“If I was fighting in the Civil War and I was captured and could pick where I was sent I would come to Cahaba. It was probably the best conditions anywhere. When they went to parole at the end of the war, they were noticed for being the healthiest of all the prisoners, ‘cause they were far from the front, there was food for them to eat, it wasn’t great but it was almost as good as what the Confederate soldiers were getting.”
Derry says they’re able to know about the conditions from letters they have collected from the descendants of the men held at Castle Morgan. Along with the hardships of captivity, there were signs of normality too. Early on, the union prisoners were allowed to stroll around the town of Cahaba like First Sergeant Charles Sumbardo of the 12th Iowa…
“An English merchant tailor invited me into his store, our few moments conversation in a backroom seemed to be mutually enjoyed. He was opposed to the war, but dare not make it known, his two sons were in the southern army, but not even they were aware of his sentiments. He gave me a quantity of reading matter that afforded much pleasure as it was read and circulated until worn out.”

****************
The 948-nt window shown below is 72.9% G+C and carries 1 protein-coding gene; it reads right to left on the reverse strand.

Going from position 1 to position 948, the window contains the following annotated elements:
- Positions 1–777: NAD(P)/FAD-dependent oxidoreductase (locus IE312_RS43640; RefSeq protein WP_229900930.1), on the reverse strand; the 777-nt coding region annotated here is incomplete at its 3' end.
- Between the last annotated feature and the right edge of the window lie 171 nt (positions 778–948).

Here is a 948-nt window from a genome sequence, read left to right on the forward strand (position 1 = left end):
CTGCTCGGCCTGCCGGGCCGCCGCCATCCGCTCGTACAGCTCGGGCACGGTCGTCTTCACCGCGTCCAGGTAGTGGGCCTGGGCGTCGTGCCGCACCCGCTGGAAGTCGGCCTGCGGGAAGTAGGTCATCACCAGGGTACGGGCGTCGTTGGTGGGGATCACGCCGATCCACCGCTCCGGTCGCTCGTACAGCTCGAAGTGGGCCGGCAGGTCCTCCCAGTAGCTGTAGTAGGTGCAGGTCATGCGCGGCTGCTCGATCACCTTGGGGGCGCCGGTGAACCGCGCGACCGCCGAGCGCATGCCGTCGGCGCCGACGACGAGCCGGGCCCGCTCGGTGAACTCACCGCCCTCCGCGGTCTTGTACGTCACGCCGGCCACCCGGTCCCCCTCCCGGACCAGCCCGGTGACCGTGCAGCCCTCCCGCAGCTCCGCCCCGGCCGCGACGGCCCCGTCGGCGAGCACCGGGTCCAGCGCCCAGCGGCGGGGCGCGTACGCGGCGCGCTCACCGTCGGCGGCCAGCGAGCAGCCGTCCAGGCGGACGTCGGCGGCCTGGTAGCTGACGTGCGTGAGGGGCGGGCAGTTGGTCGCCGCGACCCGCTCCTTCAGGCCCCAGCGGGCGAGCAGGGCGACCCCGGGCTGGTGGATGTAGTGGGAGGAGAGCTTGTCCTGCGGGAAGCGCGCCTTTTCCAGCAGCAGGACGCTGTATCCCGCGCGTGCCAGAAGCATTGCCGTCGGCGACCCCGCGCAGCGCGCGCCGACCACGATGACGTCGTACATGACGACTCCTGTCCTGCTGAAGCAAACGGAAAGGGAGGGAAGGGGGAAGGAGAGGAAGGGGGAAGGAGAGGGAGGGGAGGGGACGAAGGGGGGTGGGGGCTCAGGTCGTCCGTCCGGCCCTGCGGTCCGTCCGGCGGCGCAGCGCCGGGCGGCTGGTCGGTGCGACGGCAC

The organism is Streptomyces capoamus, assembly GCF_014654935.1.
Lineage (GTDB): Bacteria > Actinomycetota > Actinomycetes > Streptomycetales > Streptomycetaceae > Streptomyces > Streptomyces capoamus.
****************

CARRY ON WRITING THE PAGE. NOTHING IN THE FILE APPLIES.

Sumbardo recalls even the women of the town seemed to take a liking to the captive union soldiers…
“ I was walking on the principle residents street when two young ladies drove leisurely along in a single carriage. In passing I must have glanced at them, for they tossed a rose from the back of the carriage I secured the flower and pressed it to my lips, they waved their pretty hands and drove away.”
But reading material and roses tossed by the townspeople didn’t keep some prisoners from trying to escape. Derry recalls one of the more famous jailbreaks by Hiram Hanchett…It didn’t work out.